“A better example would be that a lot of the textures might be various instruments that were recorded in previous projects, like a lead line or something, put into a granular and made into a texture. There wasn’t nearly as much of that re-sampling and re-interpretation happening on the previous records. It was a bit more direct, from instrument to recording.
“Having ideas and some rules is the best way to do it because there are just so many options now with all the instruments and plugins there are now. I find it’s a way to navigate your way through all of that.”
What’s in your current studio set-up?
“I’ve just moved to a different studio than the one I made Stellar Drifting in but it’s all the same equipment. I’d been in the last studio for a long time, and it was this dark, windowless place on the Old Kent Road. So, it’s based around Ableton and various bits of hardware. If anything, I’ve tried to pare things down a little from the last couple of records. One of the big differences is that I got rid of a lot of analogue polysynths so I could focus on a wall of modular synthesis.
“A lot of the more individual sounding things on the new album came from the modular and I’ve got quite a big rack of Cwejman modules that sound amazing, and made me basically want to sell everything else! The core of the studio would be my SH-101, I have a JoMox drum-machine and a load of outboard effects. So, pretty much everything other than the space-generated sounds you hear on the album is coming out of those bits of gear.”
You’ve mentioned using Ableton, what is it about Live that you like?
“When I was starting out somebody gave me a copy of Fruity Loops but I didn’t really click with music production until I got my first copy of Ableton. Prior to that I’d really wanted to find it enjoyable but didn’t. Like a lot of people, I really just like the way that Ableton’s set up, especially now that it’s broadened into being a one-stop production suite. I’ve worked on it for over ten years now and it’s not something I’m looking to change.”
There’s a real community built up around Max for Live too?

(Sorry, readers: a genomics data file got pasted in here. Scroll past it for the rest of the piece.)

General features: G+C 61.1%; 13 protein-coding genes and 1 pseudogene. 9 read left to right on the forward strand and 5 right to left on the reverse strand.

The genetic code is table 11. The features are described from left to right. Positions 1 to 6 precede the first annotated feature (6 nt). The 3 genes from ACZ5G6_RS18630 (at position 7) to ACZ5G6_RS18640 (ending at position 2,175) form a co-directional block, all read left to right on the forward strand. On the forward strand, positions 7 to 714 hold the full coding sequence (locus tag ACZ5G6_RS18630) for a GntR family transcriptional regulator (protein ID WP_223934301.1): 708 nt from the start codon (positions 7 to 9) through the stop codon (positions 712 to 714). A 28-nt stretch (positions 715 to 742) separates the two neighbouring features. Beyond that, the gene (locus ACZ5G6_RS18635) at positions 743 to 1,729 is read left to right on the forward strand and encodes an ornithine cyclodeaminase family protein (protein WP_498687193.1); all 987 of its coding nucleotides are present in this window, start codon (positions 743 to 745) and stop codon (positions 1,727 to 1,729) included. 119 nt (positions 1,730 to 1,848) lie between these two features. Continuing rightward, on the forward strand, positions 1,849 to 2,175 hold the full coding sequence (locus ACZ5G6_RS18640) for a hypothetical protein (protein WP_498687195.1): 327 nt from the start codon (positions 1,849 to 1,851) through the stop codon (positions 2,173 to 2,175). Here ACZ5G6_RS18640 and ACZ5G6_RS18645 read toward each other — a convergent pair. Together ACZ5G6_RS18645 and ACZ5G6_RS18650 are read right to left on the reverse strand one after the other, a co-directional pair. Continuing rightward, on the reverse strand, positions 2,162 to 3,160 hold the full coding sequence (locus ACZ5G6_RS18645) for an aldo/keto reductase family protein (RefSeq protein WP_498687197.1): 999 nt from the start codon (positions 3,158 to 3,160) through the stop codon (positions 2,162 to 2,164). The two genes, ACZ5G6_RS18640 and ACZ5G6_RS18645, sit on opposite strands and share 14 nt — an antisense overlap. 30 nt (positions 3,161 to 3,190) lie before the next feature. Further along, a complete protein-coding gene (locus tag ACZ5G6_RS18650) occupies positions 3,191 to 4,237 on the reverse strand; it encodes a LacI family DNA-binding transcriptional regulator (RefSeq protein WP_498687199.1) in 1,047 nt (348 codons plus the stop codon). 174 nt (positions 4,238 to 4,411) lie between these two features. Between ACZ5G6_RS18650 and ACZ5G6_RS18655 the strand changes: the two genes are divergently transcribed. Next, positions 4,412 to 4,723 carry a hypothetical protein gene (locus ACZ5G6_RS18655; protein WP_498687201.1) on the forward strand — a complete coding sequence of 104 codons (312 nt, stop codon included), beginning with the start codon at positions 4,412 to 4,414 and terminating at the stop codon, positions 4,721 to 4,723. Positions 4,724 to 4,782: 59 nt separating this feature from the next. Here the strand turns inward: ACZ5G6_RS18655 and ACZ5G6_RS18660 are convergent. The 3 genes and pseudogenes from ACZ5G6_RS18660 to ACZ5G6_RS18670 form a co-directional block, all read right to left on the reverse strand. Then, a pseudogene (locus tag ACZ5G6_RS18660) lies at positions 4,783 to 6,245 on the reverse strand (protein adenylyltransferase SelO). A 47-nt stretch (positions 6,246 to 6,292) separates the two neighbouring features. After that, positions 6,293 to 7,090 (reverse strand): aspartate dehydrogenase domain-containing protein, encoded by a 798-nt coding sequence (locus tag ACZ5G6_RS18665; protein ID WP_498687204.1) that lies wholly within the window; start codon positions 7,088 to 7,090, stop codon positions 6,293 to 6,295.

“Yeah, the Max for Live stuff makes it really powerful… those patches I mentioned earlier for the space photos but also being able to make control surfaces for hardware synths. I’m on that site a lot trawling for new things.”
What would you like to see the next generation of synthesis allowing you to do?
“That’s a really interesting question. I don’t think anyone has cracked granular synthesis properly yet. A few people have given it a good go, but I think granular is something that lends itself better to being a software rather than a hardware synth.
“I use 3 or 4 different granular synths, but I don’t think that anyone has totally nailed it yet and managed to put everything in one place. Interestingly, it doesn’t seem to be a very fashionable form of synthesis and I don’t know why that is. I would love XFER to add a granular thing to Serum or somebody to execute granular synthesis on a level with the bigger, well-known synths like Serum or Massive… I would use that a lot!”
Any new additions to your studio?
“I did buy a tape machine recently, which is a bit random. It’s a Tascam Porta Ministudio 07 that I got for a couple of hundred quid off eBay. One of the things I try and do is to combining having digital sound sources in the box with finding ways to scuff them up. Basically, to give them some character. Running things through tape machines is quite a tried and tested way of doing that but it really does add something. I’ve got an RE-201 Space Echo and that gets a lot of use too, often not for the delays or the spring reverb but just to hit the tape on it and the pre-amp.”
How did you typically start putting a track together for Stellar Drifting?
“It’s difficult to say, really as, a lot of these tracks, the way I write is to work on ideas to a certain point then if I hit a mental block, I park them. So, I end up kind of throwing tracks together at a later stage. So, I’d say most of these tracks are amalgamations of different projects and that’s one of the ways I try to build up density and complexity in records.
“Quite often I’ll deliberately write in a certain key or BPM range for a couple of weeks. So, there’s not really a way that I write where I have one idea that I work on from start to finish. It’s more lots of different points throw together.”